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Tori Crawford
Tori Crawford

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How Do You Decide It Is Time to Move On?

It is not always easy to know when it is the right time to move on from your current role. For me it was honestly really hard.

The decision to start interviewing again happened kind of organically for me. I had a FAANG recruiter reach out to me out of the blue and I decided it wouldn't hurt to just interview in order to gain the experience. It wasn't until I was denied after the technical interview that I got bit by the curiosity bug. I started wondering what it may be like working for another company, on a different product, in a different industry. This is when I really started to contemplate whether it was time for me to move on.

I can honestly say that the decision to leave the company I worked for and dive into another job search was not an easy one for me for many reasons.

  1. I genuinely liked my coworkers.
  2. I had a rough initial job search when looking for my first role (feel free to checkout my many other posts about that job search).
  3. Interviewing just makes me incredibly anxious and I honestly think it always will no matter the years of experience I have under my belt.

Despite all of these reasons, I decided it was time to start interviewing again because I sat down and asked myself the hard questions. Is there possibility for promotion at my current role? How likely, if so? Am I feeling fulfilled? Am I feeling challenged still? Do the company's values still align with my own? Is my manager helping me progress professionally? etc.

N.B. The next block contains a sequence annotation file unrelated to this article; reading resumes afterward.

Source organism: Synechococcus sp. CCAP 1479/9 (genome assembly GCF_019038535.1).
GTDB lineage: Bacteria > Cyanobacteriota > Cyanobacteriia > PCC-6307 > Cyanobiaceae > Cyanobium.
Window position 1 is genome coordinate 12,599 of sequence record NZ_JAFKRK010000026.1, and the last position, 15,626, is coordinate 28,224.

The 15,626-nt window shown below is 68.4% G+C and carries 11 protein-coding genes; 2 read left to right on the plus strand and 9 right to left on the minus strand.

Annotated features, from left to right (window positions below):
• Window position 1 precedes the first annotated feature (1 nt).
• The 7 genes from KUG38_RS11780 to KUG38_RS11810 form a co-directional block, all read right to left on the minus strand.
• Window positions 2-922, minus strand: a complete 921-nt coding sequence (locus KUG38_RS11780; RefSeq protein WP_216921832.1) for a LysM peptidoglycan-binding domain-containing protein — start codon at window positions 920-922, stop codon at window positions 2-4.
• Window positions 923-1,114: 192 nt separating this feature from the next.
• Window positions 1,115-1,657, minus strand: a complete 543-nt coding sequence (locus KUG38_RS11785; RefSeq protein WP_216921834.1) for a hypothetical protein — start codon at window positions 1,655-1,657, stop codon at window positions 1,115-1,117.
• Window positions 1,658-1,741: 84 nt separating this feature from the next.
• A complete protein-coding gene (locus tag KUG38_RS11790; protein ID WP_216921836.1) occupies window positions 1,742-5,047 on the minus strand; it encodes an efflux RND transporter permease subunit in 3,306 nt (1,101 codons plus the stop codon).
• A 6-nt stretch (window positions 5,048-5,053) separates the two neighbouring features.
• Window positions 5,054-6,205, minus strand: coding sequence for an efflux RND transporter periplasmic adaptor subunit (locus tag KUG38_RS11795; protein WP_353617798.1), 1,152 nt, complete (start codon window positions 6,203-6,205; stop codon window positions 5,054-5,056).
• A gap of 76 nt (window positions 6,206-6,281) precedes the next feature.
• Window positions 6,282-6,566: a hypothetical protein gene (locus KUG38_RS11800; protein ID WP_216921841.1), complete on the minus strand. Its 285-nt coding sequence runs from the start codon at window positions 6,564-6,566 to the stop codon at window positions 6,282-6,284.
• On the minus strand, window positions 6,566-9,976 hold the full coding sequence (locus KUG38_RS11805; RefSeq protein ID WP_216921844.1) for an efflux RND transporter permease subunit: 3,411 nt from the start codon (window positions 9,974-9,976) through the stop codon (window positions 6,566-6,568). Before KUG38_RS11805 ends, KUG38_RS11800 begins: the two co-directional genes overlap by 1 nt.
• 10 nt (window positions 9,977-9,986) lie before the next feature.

I ultimately listened to myself and my instincts and did what was best for me.

How do y'all decide it is time to move on from your current role and start interviewing again?

Top comments (3)

phlash profile image
Phil Ashby

For me, my various changes of role came about through different reasons, chronologically:

  • I was sold as part of a going concern into a startup venture from a large org (I got a choice to walk away, but chose adventure!)
  • I needed waaay more job security than the startup offered, especially after the Internet bubble burst in early 2000..
  • The consultancy I joined was being slowly run down, and the original large org tempted me back with a really interesting challenge that I had to be full-time employed to take on (security clearance).
  • The large org politics finally got to me, a colleague had already moved on and put me forward as the first architect in the growing mid-sized org (~350 people) they had joined with fun plans.
  • The mid-sized org successfully grew to 1000+ people globally (yay me!), then the management changed over a couple of years (new people) to adopt a much more large-org-like ethos (seniors from large orgs coming in), which wasn't going to suit me long term, and I was getting a little tired of the grind. Looking at my financial position I realised I could retire in about 12 months, to put more time/effort into personal things, family, travel (hah!), community. Succession planning and following that through worked well!
omrisama profile image
Omri Gabay

Probably a highly relevant read for anyone interested in this post:

attkinsonjakob profile image
Jakob Attkinson

A coupe of years ago, I was working for a small company that out of a sudden made a bunch of questionable decisions (that seemed out of nowhere, mostly against what the technical team advised). When asked "why", the answer was "you need to trust we know what we are doing".

Such an answer was met with my resignation letter. I never looked back.